Farewell, bare branches.
Now, the moment before green--
Look!-- touches of red!
We had a very nice Seder Monday night, even without Andy’s family. The Graveses came, and Boe Meyerson and Betty Levin and Mary Sciaino! It has become fairly routine for me, the preparations, especially when we have eight or less people. There are matching napkins and plates, etc., and I don’t have to clear out the dining room plants. In spite of all the shabbiness here at the manor, the chandelier in the dining room glitters, and there's Andy's mother's Acapulco pattern plates and her cobalt blue Mexican glasses (and of course it’s her brisket recipe). But my own homegrown parsnips were in the vegetable roast, and my salad from the garden–the entire salad this time, as the lettuce has begun to make its rosettes after shivering under the plastic for the winter. It is an endless delight to me to know that the mâche and the Winter Marvel lettuce and the radicchio and some bok choi and red giant mustard and a little kale have wintered over and are beginning to grow– even faster than the weeds around them!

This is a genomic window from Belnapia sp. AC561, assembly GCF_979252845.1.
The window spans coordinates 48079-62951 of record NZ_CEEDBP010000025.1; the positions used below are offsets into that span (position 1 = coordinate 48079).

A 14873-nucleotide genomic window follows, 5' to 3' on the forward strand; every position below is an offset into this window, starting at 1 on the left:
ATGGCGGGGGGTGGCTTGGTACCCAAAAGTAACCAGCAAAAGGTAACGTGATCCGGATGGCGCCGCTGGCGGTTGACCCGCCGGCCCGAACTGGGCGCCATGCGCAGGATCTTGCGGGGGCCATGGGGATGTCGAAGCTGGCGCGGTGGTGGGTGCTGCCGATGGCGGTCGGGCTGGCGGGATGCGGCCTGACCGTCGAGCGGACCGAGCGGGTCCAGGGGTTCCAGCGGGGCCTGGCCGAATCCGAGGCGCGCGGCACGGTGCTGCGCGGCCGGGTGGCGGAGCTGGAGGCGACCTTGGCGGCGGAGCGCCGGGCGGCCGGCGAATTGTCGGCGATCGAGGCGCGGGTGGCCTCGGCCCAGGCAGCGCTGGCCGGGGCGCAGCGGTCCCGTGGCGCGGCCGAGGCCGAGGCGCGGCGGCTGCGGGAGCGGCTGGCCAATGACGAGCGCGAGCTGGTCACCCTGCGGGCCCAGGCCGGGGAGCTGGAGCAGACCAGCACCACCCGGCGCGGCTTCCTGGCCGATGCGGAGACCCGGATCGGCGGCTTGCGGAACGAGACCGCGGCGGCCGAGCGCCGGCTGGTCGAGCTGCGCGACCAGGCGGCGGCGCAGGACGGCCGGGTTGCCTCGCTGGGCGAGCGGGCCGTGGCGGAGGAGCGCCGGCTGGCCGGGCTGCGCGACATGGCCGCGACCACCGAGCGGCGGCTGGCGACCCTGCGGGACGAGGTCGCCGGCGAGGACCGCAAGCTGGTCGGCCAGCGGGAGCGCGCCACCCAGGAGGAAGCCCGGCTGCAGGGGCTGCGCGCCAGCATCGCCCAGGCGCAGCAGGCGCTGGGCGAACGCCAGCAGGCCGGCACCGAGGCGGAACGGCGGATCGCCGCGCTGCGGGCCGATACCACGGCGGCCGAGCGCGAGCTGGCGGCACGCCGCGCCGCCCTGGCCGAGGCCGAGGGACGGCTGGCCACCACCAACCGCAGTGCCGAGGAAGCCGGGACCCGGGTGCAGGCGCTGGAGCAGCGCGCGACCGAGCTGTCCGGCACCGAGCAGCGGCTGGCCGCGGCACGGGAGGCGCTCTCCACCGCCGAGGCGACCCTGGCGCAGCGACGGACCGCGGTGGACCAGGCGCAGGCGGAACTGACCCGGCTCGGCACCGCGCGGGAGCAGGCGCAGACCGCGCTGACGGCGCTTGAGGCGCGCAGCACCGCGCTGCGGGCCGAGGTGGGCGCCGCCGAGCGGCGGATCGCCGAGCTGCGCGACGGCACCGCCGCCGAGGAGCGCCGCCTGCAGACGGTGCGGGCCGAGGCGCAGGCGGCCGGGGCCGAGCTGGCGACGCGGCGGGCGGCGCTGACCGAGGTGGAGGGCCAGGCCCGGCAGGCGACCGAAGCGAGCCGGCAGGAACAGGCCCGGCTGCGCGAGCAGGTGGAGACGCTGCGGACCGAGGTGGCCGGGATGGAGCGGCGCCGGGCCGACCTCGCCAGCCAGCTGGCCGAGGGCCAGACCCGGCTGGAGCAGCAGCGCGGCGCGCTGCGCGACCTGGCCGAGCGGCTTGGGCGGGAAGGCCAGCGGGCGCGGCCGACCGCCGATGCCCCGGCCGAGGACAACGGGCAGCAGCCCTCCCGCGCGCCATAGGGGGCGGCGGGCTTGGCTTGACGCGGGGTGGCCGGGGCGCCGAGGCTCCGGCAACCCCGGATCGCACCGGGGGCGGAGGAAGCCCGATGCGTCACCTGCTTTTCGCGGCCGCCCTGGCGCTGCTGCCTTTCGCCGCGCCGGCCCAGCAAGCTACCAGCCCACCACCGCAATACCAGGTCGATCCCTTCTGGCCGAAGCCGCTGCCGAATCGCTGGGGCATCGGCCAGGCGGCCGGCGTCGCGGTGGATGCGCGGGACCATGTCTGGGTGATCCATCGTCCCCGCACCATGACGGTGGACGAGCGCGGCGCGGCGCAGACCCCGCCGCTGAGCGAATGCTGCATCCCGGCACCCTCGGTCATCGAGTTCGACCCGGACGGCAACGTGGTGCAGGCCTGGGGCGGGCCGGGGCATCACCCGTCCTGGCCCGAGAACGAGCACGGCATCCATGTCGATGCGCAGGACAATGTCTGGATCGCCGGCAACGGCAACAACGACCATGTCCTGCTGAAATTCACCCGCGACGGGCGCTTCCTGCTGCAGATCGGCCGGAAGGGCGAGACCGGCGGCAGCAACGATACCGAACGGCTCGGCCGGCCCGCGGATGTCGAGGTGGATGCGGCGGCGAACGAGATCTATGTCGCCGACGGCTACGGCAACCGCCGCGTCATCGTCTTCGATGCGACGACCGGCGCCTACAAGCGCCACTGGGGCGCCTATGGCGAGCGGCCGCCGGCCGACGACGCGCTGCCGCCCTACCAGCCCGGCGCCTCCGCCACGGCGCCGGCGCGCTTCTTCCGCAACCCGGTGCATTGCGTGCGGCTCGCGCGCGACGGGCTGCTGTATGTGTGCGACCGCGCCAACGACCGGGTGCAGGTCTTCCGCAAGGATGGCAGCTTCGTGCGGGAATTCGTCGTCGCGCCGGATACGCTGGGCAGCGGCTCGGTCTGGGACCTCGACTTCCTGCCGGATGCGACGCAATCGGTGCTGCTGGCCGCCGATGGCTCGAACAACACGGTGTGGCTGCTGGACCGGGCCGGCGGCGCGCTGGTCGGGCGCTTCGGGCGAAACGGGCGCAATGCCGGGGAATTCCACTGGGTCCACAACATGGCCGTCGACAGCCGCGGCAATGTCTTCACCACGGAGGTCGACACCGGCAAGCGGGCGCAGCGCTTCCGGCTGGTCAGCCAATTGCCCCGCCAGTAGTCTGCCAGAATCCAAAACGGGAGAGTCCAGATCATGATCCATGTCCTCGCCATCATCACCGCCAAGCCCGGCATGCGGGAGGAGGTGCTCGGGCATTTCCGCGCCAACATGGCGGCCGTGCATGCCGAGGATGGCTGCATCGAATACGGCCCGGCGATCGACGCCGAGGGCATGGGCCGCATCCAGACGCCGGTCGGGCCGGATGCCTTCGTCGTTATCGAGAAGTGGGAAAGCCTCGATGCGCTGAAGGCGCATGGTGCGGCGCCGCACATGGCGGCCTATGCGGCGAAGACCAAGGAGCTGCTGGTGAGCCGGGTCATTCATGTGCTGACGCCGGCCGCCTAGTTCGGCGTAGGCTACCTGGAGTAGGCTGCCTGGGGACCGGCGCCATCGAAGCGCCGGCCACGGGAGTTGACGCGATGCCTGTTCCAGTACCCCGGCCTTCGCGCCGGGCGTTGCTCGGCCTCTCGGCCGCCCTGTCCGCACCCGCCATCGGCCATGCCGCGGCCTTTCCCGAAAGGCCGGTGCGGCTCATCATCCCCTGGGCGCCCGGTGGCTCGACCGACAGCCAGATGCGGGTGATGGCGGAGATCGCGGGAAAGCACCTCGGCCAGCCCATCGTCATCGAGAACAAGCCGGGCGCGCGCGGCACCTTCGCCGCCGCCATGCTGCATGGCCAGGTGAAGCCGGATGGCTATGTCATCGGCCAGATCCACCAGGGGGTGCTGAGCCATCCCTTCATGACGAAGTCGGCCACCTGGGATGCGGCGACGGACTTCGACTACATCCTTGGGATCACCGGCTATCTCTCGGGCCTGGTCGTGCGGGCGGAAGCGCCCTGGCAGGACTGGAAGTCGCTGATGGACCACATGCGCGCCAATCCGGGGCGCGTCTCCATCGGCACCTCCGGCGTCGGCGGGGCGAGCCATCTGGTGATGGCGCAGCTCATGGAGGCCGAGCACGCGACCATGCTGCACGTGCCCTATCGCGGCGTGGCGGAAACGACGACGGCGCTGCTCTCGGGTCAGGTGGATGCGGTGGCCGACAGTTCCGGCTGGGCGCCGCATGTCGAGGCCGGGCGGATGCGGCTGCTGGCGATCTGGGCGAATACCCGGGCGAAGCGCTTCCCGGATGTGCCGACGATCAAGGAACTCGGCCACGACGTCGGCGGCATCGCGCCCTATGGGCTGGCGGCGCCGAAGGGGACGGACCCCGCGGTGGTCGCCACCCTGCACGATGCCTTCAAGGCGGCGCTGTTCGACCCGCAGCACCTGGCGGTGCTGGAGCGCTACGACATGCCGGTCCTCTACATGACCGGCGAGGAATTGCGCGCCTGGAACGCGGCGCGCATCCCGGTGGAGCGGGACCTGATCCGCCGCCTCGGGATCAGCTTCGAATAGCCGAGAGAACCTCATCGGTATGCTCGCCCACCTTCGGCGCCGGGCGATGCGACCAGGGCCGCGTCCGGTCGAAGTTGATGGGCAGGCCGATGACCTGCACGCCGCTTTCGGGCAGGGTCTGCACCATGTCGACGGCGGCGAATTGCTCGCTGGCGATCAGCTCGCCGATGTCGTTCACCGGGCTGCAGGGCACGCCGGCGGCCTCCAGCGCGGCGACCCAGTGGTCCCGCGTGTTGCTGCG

Andy’s Seders are always short, without the half after the Festive Meal. He emphasizes the fact that it’s about ending slavery, and that he likes to know we’re doing part of a world wide tradition: David and Ann have Jennie home, and they’re at the Gellers; Joel and Sarah are at her aunt’s house.
Our quirk is that we often have more gentiles than Jews: last night we actually had more Jews! Although Lorraine Graves, who is a Jewish-humanist, had to leave for a while to go over to Our Lady of Sorrows (Mary Sciaino’s church) for choir practice, as she sings in the choir and last night was a big rehearsal for Sunday’s Easter singing! It’s all good.